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Role of Proactive Forensic Audit in Safeguarding Assets of an Organisation

Role of Proactive Forensic Audit in Safeguarding Assets of an Organisation

Emerita Kagombora1*, Crispin John Mbogo2

Accounting and Finance Department, St. Augustine University of Tanzania

*Corresponding Author


Received: 25 January 2024; Revised: 21 February 2024; Accepted: 26 February 2024; Published: 30 March 2024


This study examines the role of proactive forensic audit in safeguarding assets of an organisation. Specifically, the study aimed to investigate the existence of qualified forensic auditors who safeguard assets, examine the existence of an automated proactive search for fraud indicators as a tool of safeguarding assets and to evaluate the integrity of the forensic auditors in Tanzania Revenue Authority, Kariakoo offices. The study collected data using questionnaires which were distributed to 144 respondents; among them were tax management officers, human resource officers, legal councils, ICT officers, accountants and auditors. The data were organized and analysed in SPSS. The study applied case study research design with qualitative and quantitative approaches. Findings of the study indicate that there is a shortage of qualified forensic auditors in TRA Kariakoo offices. The process of implementing the automated proactive search for fraud indicator is average. TRA Kariakoo examines its employees’ integrity on a regular basis. This study suggests to TRA Kariakoo to facilitate training to its employee in forensic audit skills. To tackle the challenge of automated search for proactive fraud indicators, TRA Kariakoo could adopt and make improvements in forensic audit tools, adopt new ones, create awareness to employees on these tools and to have continuous assessments of all employees.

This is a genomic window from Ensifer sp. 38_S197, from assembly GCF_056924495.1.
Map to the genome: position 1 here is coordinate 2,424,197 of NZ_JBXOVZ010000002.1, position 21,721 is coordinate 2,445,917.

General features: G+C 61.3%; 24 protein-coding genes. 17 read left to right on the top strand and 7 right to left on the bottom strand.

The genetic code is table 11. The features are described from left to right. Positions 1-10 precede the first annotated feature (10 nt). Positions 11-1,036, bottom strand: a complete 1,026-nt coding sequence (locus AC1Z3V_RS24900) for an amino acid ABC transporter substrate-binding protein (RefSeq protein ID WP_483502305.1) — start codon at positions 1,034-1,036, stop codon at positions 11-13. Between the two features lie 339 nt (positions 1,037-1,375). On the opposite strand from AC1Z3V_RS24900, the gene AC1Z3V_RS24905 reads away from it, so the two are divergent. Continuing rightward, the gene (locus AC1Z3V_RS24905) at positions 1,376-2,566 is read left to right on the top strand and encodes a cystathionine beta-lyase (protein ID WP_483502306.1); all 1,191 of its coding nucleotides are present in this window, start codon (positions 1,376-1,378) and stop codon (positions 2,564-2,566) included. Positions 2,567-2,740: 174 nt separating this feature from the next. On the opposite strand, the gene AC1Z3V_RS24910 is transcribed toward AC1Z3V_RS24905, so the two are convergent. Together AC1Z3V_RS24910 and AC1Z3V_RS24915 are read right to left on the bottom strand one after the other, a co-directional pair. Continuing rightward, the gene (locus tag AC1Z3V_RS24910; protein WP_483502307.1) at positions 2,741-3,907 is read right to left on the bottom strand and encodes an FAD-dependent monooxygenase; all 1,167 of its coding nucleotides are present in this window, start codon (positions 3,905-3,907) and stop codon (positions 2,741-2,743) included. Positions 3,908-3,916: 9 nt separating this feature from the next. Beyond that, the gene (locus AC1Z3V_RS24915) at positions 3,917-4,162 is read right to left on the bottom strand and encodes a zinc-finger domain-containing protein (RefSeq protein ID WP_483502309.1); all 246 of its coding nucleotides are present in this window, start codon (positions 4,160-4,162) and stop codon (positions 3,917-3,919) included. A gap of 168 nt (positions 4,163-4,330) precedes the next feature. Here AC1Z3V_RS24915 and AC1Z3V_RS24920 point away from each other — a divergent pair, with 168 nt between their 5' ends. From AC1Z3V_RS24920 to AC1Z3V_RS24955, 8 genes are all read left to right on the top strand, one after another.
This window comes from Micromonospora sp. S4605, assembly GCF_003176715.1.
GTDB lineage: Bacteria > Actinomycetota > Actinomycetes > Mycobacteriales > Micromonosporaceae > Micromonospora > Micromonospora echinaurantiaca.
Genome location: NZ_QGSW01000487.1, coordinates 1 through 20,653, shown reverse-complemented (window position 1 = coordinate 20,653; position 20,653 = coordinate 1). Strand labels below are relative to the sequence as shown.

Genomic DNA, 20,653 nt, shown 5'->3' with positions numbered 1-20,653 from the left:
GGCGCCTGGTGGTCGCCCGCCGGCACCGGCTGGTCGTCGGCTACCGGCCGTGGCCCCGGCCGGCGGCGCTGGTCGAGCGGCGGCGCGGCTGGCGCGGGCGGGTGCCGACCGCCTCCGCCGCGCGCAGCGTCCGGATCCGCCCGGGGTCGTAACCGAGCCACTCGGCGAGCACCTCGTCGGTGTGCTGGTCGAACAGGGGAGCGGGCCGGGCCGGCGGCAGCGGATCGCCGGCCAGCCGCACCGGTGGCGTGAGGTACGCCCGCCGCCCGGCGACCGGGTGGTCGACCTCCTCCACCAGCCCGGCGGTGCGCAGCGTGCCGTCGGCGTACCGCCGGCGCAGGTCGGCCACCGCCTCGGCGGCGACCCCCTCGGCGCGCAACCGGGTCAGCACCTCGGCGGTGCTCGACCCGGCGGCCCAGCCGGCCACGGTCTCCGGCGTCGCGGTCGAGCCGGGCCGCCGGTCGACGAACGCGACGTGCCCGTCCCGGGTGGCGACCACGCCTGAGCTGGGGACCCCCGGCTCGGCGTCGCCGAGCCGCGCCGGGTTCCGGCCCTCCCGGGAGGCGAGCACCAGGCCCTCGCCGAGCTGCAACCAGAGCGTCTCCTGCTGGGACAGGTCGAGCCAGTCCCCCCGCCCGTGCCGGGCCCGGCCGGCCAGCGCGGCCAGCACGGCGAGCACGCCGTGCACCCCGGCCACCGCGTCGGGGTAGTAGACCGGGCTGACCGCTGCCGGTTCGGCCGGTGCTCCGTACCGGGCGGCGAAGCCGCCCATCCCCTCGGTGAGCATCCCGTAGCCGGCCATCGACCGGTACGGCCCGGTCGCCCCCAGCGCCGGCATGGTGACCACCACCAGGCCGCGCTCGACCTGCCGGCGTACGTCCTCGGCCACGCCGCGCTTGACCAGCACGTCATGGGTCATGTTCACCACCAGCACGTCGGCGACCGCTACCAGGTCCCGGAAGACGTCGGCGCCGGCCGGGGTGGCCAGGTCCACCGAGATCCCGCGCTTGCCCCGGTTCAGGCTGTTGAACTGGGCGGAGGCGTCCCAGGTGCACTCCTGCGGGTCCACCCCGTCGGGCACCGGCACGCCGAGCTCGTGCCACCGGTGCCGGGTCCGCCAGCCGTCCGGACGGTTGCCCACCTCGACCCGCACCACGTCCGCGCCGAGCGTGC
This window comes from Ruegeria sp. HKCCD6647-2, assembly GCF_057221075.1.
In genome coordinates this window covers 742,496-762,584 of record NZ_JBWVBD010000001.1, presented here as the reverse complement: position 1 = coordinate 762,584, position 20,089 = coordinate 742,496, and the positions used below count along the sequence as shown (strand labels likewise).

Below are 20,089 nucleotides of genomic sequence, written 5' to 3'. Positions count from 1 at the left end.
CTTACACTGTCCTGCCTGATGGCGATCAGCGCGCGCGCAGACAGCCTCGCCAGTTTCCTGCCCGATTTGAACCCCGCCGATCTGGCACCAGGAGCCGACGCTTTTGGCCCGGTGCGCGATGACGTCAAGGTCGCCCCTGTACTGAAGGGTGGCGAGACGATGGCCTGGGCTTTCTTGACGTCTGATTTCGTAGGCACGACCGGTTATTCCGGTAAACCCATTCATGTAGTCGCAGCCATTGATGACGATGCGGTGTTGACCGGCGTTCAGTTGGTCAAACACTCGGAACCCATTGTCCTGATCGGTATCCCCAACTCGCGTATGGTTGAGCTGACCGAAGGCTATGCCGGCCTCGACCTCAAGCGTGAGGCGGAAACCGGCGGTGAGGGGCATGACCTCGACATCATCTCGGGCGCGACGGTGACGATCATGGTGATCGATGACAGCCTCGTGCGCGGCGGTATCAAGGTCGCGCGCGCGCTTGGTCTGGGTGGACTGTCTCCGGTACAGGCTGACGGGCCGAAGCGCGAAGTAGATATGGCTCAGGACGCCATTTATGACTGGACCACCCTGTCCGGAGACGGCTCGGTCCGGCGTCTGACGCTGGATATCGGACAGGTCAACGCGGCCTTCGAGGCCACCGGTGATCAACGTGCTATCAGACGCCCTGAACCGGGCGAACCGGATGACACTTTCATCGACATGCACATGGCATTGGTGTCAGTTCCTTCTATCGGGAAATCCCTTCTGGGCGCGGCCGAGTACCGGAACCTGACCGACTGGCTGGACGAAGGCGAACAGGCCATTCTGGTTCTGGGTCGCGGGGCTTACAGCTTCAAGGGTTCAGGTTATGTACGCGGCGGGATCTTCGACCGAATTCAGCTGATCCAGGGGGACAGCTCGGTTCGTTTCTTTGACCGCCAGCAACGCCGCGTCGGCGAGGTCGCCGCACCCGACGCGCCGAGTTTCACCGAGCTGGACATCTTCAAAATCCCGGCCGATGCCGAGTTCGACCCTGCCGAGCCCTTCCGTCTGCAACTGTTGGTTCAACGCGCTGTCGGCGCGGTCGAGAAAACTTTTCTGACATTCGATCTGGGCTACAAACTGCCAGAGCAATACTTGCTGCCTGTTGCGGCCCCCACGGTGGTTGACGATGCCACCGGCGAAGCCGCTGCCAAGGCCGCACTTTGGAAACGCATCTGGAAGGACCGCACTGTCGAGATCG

Keywords: Proactive forensic audit, Safeguarding assets